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What we did: Hurt feelings

Difficult challenge

Life is full of hurts. If the hurt is slight, then let it pass the same day, turning the other cheek and forgiving the offender. Pray for the person and try to understand why you were targeted in such a way. Ponder the reasons for the bad feelings and discover the part you may have played in the problem and make plans to change.

Other hurts, such as spouse or child abuse, that carry deep scars take years or a lifetime to overcome. Even though you have to be separated from the offender, treat the person with a desire for his/her spiritual welfare in your thoughts and prayers, even though it may be the most difficult challenge you will ever have. At the same time, examine vulnerable patterns in yourself to help overcome further hurts from other sources.

Charity never faileth! The miracle of forgiveness will work in you so you can be an instrument in the hands of the Lord to bring peace to yourself and all those associated with you. — Joyce B. White, Phnom Penh, Cambodia

Asked for forgiveness

After my divorce, I harbored a lot of anger and hurt, and blamed my ex-husband. After several months, a dear friend who was willing to be totally honest with me said I had to ask my ex-husband's forgiveness for "my part" in breaking up our marriage. I was furious; I didn't want to take any of the responsibility; it was all his fault. After much discussion, my friend finally told me to read Matthew 5:44, which tells us, "Love your enemies, bless them that curse you, do good to them that hate you, and pray for them which despitefully use you, and persecute you." The Lord's teachings in this scripture hit me hard.

I started including my ex-husband in my prayers. At first, it was through gritted teeth, and all I would ask was for the Lord to remember him. As time passed, my prayers for him became more genuine and I truly did want him to have peace and happiness in this life. The Lord was softening my heart.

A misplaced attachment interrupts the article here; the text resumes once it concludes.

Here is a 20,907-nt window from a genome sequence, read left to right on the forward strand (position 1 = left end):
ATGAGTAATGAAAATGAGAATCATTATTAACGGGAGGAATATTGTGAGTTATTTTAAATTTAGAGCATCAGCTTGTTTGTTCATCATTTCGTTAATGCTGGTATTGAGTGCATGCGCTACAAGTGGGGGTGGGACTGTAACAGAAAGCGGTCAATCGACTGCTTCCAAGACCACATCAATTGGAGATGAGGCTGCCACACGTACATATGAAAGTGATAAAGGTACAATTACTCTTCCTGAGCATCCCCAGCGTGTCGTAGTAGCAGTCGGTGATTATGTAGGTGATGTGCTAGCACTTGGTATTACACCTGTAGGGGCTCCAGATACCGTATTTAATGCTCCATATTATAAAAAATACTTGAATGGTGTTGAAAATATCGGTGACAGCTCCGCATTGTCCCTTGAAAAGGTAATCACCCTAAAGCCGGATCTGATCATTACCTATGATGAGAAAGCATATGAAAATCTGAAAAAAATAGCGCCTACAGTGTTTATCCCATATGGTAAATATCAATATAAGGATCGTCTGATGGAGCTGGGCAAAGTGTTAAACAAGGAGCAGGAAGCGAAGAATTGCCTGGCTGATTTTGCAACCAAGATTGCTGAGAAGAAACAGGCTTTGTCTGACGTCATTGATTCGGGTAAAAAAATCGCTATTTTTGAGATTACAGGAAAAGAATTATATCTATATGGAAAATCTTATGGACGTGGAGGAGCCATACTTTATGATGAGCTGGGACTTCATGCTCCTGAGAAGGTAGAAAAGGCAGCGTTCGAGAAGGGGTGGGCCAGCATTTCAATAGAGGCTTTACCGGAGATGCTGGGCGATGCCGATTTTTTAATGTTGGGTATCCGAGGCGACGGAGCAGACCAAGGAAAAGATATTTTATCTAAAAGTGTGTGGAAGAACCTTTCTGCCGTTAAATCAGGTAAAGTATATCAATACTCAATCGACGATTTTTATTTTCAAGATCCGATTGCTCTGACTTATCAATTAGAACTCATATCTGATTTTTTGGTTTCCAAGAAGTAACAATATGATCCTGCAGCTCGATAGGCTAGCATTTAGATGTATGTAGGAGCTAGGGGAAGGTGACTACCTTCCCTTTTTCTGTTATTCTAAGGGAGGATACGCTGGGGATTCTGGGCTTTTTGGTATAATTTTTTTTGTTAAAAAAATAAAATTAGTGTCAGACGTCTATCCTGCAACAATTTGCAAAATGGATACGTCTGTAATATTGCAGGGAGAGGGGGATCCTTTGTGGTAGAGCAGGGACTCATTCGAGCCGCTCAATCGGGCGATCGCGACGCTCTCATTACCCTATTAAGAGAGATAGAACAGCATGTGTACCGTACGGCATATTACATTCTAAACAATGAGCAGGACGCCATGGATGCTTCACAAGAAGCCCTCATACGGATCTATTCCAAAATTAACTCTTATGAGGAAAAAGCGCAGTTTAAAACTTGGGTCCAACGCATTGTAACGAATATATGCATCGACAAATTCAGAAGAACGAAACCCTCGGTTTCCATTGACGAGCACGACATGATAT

Some time later, he called, needing some papers signed. I agreed to meet him. The Lord intervened. I was able to make amends to him and ask his forgiveness. Amazingly, he apologized to me and asked my forgiveness. There was no attacking or blaming from either side. We had a very positive discussion that evening and talked for several hours — bringing our relationship to a mutual closure. When we parted, the anger and hatred I had carried so long was replaced with love and compassion.

Through the power of prayer and following the teachings of our Savior, we were both able to forgive and go on with our separate lives. — Name withheld, Phoenix, Ariz.

Pray to forgive

Pray for the person who has hurt you. The first few times you try to pray for them the words may sound a little hollow in your ears, maybe even a little hypocritical. However, as you continue to pray, those feelings will be transformed into a real caring for the person's soul. You will truly hope and pray that they will repent and be forgiven. — James Southwick, Oakley, Calif.

Positive self-talk

Self-talk is a key. The entire cycle of how we feel begins with our thoughts. Self-talking is a proactive way of taking charge of your thoughts and, ultimately, of your feelings. Being offended is like being buffeted by temptation. It can happen only when we allow it to happen.

To feel hurt is natural when another has directed an attack on us. How we respond to that hurt feeling determines our ability to deal with the pain in a positive way. If we continue to self-talk with negative thoughts of anger, it would be like getting scratched or cut physically by someone, then continuing to pick at the sore they caused us. On the other hand, if we self-talk in a positive way, thinking kind thoughts, it would be like doctoring up the physical cut with effective medical treatment. In this way, we can heal. The wound will eventually disappear, just as the emotional hurt we sometimes feel. — Stan Harris, Orange Park, Fla.

Can't forgive by yourself

Sometimes, it is not so simple to forgive. I was hurt deeply one time, and could not forgive this person. No matter how hard I tried, I realized I could not do this alone. I went on my knees to my Heavenly Father and asked for help. I continued praying and reading scriptures on forgiveness. My Heavenly Father helped my heart to be softened toward the person. It took two years, but I forgave fully and completely. I never could have done it alone. — Hazel Pike, Asheville, N.C.

More compassion, mercy

Forgiveness doesn't mean to agree with the wrong deed. It means not to judge the person who did the wrong deed. We cannot make another person see and forsake his or her weaknesses. But when he or she hurts us, if we grieve, hurt and sorrow with a pure heart, our hearts are enlarged with more compassion, more understanding, more mercy. When we feel God's reassurance, love and encouragement as we struggle with our own weaknesses, it is easier to likewise be merciful to others, as God is to us. — Beverly Ann Needham, Simi, Calif.

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